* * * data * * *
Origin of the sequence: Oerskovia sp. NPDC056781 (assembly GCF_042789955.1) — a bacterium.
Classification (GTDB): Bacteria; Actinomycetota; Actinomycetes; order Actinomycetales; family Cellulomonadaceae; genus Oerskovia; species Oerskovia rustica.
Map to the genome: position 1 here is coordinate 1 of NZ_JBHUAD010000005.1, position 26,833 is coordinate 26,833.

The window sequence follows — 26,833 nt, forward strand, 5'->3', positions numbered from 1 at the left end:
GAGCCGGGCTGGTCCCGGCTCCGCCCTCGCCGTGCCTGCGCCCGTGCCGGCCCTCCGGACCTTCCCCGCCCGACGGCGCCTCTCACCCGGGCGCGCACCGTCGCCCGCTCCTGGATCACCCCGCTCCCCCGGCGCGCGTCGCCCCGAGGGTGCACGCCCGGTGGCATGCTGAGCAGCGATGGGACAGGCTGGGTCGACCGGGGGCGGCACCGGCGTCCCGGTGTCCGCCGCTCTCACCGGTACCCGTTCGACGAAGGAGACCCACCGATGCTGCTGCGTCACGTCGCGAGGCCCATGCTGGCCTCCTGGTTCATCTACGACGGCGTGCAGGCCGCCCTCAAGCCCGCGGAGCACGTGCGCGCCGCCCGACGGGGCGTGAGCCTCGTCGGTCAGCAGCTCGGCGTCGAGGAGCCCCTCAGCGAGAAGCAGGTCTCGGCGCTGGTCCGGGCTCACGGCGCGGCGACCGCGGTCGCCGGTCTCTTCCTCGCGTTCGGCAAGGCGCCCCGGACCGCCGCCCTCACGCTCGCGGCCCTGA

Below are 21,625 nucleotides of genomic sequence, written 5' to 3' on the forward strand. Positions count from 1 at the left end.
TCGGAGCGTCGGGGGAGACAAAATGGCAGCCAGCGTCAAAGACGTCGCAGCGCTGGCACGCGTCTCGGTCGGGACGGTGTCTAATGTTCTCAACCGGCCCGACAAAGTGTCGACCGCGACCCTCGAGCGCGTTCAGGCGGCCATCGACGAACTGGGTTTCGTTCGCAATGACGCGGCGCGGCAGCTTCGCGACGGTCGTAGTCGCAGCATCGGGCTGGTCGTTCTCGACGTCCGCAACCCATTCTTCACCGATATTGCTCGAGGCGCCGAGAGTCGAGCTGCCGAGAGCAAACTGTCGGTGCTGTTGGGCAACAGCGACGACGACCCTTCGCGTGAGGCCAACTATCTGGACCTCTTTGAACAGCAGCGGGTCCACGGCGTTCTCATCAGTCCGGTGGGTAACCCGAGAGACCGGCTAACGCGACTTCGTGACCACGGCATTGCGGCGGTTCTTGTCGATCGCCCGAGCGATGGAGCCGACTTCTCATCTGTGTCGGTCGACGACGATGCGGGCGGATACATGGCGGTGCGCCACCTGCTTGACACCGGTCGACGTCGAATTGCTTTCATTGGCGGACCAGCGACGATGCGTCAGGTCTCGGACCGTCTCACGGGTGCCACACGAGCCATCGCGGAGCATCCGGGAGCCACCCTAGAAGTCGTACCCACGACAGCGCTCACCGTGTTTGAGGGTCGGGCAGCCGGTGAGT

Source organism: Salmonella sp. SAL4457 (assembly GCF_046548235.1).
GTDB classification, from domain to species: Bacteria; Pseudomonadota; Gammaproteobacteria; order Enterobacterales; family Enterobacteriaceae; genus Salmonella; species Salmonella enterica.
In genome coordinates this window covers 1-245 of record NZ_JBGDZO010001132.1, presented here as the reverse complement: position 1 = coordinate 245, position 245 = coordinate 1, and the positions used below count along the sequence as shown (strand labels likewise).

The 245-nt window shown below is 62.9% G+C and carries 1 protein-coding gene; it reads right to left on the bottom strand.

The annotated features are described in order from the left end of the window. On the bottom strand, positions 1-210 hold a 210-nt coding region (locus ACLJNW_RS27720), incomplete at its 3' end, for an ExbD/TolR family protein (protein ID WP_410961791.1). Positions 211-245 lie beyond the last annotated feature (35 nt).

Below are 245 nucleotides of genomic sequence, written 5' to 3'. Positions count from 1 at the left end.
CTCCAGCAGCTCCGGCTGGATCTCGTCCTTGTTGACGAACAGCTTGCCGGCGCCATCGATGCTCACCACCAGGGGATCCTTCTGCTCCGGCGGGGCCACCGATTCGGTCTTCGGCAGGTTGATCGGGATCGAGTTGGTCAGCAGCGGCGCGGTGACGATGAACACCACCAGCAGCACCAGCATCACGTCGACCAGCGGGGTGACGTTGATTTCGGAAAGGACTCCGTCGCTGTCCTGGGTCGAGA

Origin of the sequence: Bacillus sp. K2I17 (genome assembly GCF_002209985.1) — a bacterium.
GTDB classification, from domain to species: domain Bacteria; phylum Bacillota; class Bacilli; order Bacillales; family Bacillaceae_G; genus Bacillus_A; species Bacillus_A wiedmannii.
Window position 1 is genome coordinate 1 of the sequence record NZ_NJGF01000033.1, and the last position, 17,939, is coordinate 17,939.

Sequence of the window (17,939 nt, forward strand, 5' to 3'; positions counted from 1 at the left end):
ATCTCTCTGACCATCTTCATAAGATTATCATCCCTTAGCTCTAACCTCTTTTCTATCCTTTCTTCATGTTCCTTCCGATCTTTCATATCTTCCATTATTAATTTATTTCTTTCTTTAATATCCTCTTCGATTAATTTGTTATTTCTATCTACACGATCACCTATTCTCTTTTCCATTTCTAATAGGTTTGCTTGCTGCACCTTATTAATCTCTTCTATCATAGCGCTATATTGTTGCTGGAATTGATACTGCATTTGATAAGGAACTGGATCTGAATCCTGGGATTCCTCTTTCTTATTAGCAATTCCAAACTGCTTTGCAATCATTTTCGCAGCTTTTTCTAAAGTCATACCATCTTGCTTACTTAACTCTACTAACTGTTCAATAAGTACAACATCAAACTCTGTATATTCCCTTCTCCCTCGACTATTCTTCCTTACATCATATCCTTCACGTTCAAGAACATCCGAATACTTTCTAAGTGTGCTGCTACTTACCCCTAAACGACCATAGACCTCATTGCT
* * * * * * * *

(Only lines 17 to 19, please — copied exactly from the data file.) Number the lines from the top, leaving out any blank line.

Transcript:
Window position 1 is genome coordinate 1 of the sequence record NZ_NJGF01000033.1, and the last position, 17,939, is coordinate 17,939.

Sequence of the window (17,939 nt, forward strand, 5' to 3'; positions counted from 1 at the left end):
ATCTCTCTGACCATCTTCATAAGATTATCATCCCTTAGCTCTAACCTCTTTTCTATCCTTTCTTCATGTTCCTTCCGATCTTTCATATCTTCCATTATTAATTTATTTCTTTCTTTAATATCCTCTTCGATTAATTTGTTATTTCTATCTACACGATCACCTATTCTCTTTTCCATTTCTAATAGGTTTGCTTGCTGCACCTTATTAATCTCTTCTATCATAGCGCTATATTGTTGCTGGAATTGATACTGCATTTGATAAGGAACTGGATCTGAATCCTGGGATTCCTCTTTCTTATTAGCAATTCCAAACTGCTTTGCAATCATTTTCGCAGCTTTTTCTAAAGTCATACCATCTTGCTTACTTAACTCTACTAACTGTTCAATAAGTACAACATCAAACTCTGTATATTCCCTTCTCCCTCGACTATTCTTCCTTACATCATATCCTTCACGTTCAAGAACATCCGAATACTTTCTAAGTGTGCTGCTACTTACCCCTAAACGACCATAGACCTCATTGCT